During our meal, we discussed a lot of things.  A good portion of the conversation was about our kayak/snorkel tour. Thomas enjoyed the experience as much as I did. We even discussed the idea of purchasing our own gear for snorkeling so we could be like Southern California guy. Conveniently, Pizza Madness was adjacent to the Maui Dive Shop. There was a single door inside both establishments that allowed you to easily slip into one or the other without going outside. Our curiosity took us over the line. You name it, they had it in every experience level and cost.  A lot of the gear was bundled to make it easier to purchase all at once. This is definitely something that I want to look into. This is not going to be my last snorkel experience. I am even considering scuba diving lessons. Whether it is real oxygen or high pressure breathing gas from a tank, I am getting back in the water again. As a memento, I purchased a Maui dive tank top and grabbed their catalogue.

Time is fleeting and we still have to get to Haleakalā National Park. We go back to our place and get ready for the second half of the day. Gear is grabbed and we head off. I thought I knew what to expect when we got there, even though the images on the internet looked like something out of this world. When we arrived at Haleakalā National Park, we had already had a full and amazing morning. As soon as we began our ascent to Haleakalā National Park, however, all of our amazement from the morning was refueled with new excitement.  Our first stop was to the Headquarters Visitor Center. When we were inside, we took the opportunity to ask the National Park Service (NPS) interpreter about Haleakalā National Park and the geography of Maui. He used a wooden pointer and explained, pointed, and slid the wall map from side to side and we were tickled like kids back in school. This was teaching at its finest. It was such a thorough explanation filled with riveting facts that we could have stayed much longer and asked more questions. Instead, we browsed around and I eventually purchased a sweatshirt because the temperature during the ascent had dropped significantly, and I was cold and clearly under-dressed with my knees out and arms out. It was a bit pricey, but Thomas liked it and I planned on giving to him afterwards. That sweatshirt could have been $200 and I still would have purchased it to keep warm.

 

The higher and higher we climbed the narrow winding road, the more I couldn’t believe how small the world was becoming below and how much more there was ahead of us. With each curve and climb, we read the elevation signs and the numbers continued to get larger. When we finally reached the summit, the clouds looked like we could touch them if we were fast enough to catch them. Thomas and I hiked a small trail together and eventually went our separate ways for personal exploration. How crazy this place was. I could have been on another planet, or on top of the world, or both. Besides being in an airplane, I have never seen peaks of clouds.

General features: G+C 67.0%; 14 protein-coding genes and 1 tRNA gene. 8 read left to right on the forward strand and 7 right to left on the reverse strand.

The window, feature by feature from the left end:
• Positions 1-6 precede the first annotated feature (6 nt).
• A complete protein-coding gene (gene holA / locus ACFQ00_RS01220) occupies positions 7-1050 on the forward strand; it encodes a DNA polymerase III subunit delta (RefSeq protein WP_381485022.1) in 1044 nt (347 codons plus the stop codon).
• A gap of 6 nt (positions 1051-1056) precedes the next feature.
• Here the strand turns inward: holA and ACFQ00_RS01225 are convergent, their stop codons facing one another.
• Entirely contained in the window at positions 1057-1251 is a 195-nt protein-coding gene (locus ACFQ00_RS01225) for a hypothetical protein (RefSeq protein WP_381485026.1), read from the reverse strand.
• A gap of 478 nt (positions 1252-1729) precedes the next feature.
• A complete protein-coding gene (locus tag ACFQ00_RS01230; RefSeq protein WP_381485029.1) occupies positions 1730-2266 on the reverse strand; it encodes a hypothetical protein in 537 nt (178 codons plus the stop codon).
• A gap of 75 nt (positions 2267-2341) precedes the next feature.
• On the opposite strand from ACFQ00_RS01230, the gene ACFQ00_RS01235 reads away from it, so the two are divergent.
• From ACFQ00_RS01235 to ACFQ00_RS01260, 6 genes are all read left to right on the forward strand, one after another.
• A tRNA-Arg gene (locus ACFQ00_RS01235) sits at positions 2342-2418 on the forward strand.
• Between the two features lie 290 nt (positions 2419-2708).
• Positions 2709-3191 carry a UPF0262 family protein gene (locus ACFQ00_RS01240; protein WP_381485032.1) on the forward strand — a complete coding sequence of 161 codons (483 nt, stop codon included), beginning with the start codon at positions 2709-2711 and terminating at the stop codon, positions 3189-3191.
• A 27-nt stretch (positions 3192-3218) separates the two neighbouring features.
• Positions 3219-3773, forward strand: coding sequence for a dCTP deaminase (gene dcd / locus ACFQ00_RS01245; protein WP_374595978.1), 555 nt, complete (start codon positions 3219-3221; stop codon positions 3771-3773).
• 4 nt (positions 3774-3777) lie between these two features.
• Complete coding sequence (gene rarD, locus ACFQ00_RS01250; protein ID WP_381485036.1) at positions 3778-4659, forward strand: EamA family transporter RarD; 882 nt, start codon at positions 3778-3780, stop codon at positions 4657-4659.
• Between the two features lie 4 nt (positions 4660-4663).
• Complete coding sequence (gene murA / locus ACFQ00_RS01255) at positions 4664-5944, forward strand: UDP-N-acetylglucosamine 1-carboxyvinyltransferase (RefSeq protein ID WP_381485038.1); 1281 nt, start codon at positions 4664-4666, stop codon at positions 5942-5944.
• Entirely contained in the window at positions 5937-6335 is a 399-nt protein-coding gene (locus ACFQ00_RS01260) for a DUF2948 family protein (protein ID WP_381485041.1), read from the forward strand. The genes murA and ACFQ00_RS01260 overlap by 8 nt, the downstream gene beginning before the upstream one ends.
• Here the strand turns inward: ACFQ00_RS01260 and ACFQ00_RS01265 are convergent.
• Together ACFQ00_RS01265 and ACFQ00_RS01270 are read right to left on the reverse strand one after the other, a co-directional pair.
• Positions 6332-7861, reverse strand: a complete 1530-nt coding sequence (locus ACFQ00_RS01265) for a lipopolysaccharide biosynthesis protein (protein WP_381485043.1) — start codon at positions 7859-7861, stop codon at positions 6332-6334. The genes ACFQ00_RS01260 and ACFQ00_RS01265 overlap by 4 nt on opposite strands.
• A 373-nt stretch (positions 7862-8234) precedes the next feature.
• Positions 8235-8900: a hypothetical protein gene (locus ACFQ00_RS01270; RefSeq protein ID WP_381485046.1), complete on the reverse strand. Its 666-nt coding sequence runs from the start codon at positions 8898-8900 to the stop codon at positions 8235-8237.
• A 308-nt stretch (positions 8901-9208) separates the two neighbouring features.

After we finished exploring, we descended down to the sliding sands to view the crater. The large swirls of red sand looked hand brushed as they collided into a brown and white rugged terrain that the eye fails to decipher its beginning or end. Ultimately, the pictures did it no justice. It was even more out of this world than I imagined. Somehow, while we were in this foreign environment, on the complete other side of the world from where we came, we struck a conversation with another park visitor who made that extreme distance from home vanish. At first it was a typical conversation had by those who meet in such awe-inspiring places. You discuss your experience or perhaps other places you have traveled; that is how this conversation was going, fairly typical. As this conversation continues we find out that this man, with whom we were sharing a park experience, had lived in the same state and the same city as us and here we were meeting almost 10,000 feet above sea level in a state thousands of miles from our home. In that moment, my feeling of being so small in the world among the grand majesty of this park changed into a feeling of being a part of something so big; it was simply unbelievable.

 

 

After we said our goodbyes, it was getting closer to sunset. Plenty of people were staking their claim along the rail that overlooked the bouncing peaks of clouds that started to play second fiddle to the sun. Their white color began to contrast, now changing from a cool blue to an ember warm glow of yellow and orange. Never had I seen a sunset this remarkable. Never had I felt this gratified. Parked nearby was an SUV with the back open. Two men with discernible European accents and euro tech pumping were guides waiting for their clients as they peered over the peak of the Haleakala.

They were sharing a drink and enjoying their company. The music made the experience surreal.

 

After a while outside, I got back in the car. The temperature was continuing to drop below 50 degrees and even with the sweatshirt I couldn’t handle the numbing cold any longer. Thomas had grabbed some cameras and joined the others closer to the rail. Inside the car, the view was still as stunning. Slowly the sun kept dropping in the sky, making a kaleidoscope of colors. Eventually Thomas returned and we started to head back. On the way, we stopped at an overlook. When we pulled up there was a small passenger van with almost all of its passengers taking pictures. They were jumping and standing on the edge. The lighting was something that could not be recreated. I got why they chose to do this. When standing on the edge, the person became a dark silhouette against this tri-colored horizon with a floor of white cottony clouds.

 

I hate to admit to being a copycat. Once the group left, we did exactly the same. All the light was starting to disappear and it was time to go. While we wound down the now quiet road, we pulled over one more time to look at the twinkling lights of the city below. In short time, the ones in the sky rivaled the twinkling lights of Maui. This day will be hard to be outdone. Aloha kakahiaka Moana,  Aloha ahiahi Lani.

 

 

 

 

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Copyright © 2014 Carla Joelle Brown All Rights Reserved.

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The Rubys Artist Project Grants were conceived and initiated with start-up funding from the Robert W. Deutsch Foundation and are a program of the Greater Baltimore Cultural Alliance.